BANGKOK/NAKHON PATHOM, Thailand, Dec 16 (Reuters) - When Sorawut Kittibanthorn was looking for new types of waste to recycle, the then London-based student was drawn to the millions of tons of chicken feathers being discarded each year.
Now back in his homeland of Thailand, the 30-year-old is seeking funding to continue his research into how best to convert the nutrient component found in the feathers into a powder that can be transformed into a lean, protein-rich source of edible food.
“Chicken feather contains protein and if we are able to serve this protein to others in the world, the demand from everyone... will help reduce waste,” Sorawut told Reuters.
Indeed the potential appears huge, given that Sorawut reckons about 2.3 million tons of feathers are being dumped in Europe alone each year.
And with generally higher poultry consumption in Asia, he believes there could be up to 30% more feather waste that could be exploited in the region.
Sorawut, who studied for a Masters of Material Futures in London, said the idea still needs to go through other research and development phases.
But prototypes including his take on chicken nuggets and a steak substitute have received positive reviews from some.
“You know the texture is very complex and advanced. It’s something you wouldn’t imagine that chicken feathers will be able to improvise into this kind of dish,” said food blogger Cholrapee Asvinvichit, after tucking into “steak” served with gravy, mashed potatoes and a salad. “I really could imagine this (being served) to me in some like, Michelin star (restaurant), or some fine dining experience.”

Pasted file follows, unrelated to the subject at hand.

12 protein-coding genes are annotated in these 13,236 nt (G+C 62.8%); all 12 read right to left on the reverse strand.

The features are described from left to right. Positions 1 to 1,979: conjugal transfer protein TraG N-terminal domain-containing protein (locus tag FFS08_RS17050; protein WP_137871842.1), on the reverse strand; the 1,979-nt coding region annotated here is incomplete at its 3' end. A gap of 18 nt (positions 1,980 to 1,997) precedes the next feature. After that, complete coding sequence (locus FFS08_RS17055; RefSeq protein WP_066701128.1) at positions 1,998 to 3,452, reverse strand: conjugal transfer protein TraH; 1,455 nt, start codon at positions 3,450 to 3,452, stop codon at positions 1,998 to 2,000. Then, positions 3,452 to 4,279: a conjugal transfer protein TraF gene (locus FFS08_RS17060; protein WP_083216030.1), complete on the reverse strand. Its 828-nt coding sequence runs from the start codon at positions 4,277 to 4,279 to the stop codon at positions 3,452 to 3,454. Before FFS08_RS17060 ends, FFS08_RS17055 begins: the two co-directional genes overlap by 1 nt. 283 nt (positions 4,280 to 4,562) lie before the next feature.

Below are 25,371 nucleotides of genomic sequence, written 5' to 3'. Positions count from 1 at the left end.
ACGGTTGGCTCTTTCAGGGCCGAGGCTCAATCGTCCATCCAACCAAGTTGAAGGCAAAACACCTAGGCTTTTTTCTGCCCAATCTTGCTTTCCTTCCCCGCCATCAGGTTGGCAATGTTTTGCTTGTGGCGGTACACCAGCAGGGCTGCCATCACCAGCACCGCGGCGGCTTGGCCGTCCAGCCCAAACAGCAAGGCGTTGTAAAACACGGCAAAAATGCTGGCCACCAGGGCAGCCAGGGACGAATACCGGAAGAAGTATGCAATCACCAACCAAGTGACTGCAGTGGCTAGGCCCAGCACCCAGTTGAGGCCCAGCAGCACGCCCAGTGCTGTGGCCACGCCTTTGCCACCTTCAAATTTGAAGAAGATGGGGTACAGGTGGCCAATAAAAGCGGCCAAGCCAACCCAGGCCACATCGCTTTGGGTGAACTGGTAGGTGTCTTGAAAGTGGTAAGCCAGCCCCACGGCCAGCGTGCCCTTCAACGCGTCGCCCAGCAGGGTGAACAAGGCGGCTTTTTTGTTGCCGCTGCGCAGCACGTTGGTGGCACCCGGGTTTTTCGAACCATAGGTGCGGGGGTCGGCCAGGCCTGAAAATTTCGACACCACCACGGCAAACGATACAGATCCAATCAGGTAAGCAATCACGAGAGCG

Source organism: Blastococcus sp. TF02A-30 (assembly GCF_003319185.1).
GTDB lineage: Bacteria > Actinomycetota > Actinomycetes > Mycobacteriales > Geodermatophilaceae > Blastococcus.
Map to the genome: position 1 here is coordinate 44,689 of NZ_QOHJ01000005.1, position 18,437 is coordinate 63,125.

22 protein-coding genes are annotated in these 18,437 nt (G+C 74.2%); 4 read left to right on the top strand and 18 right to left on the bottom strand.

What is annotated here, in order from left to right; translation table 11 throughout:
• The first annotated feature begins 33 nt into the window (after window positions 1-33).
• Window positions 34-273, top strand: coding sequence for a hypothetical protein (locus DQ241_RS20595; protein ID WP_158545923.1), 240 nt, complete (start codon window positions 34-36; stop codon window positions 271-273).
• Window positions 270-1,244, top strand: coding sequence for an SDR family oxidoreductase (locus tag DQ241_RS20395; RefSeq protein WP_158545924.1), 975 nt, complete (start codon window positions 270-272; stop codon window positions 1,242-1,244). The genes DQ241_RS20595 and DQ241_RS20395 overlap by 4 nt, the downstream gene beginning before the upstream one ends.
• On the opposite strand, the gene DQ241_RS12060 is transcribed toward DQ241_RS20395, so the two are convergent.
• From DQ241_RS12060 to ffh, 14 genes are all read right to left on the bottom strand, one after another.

Hathairat Rimkeeree, a food sciences professor at Kasesart University, was also pleasantly surprised by the results.
“I think it does have the potential to become an alternative food source in the future.”
Plant-based substitutes for meat have been gaining popularity as more people shift towards vegan or vegetarian diets, amid growing concerns about health risks from eating meat, animal welfare and the environmental hazards of intensive animal farming.
While feather-based foods could not be categorized as vegan or vegetarian, Sorawut feels they should be considered ethical dining.
“I plan to approach the zero-waste restaurants first because even though these dishes are made from poultry waste, it is still a by-product from animals (we normally consume).”
(Additional reporting by Jiraporn Kuhakan and Prapan Chankaew; Writing by Ed Davies; Editing by Lincoln Feast.)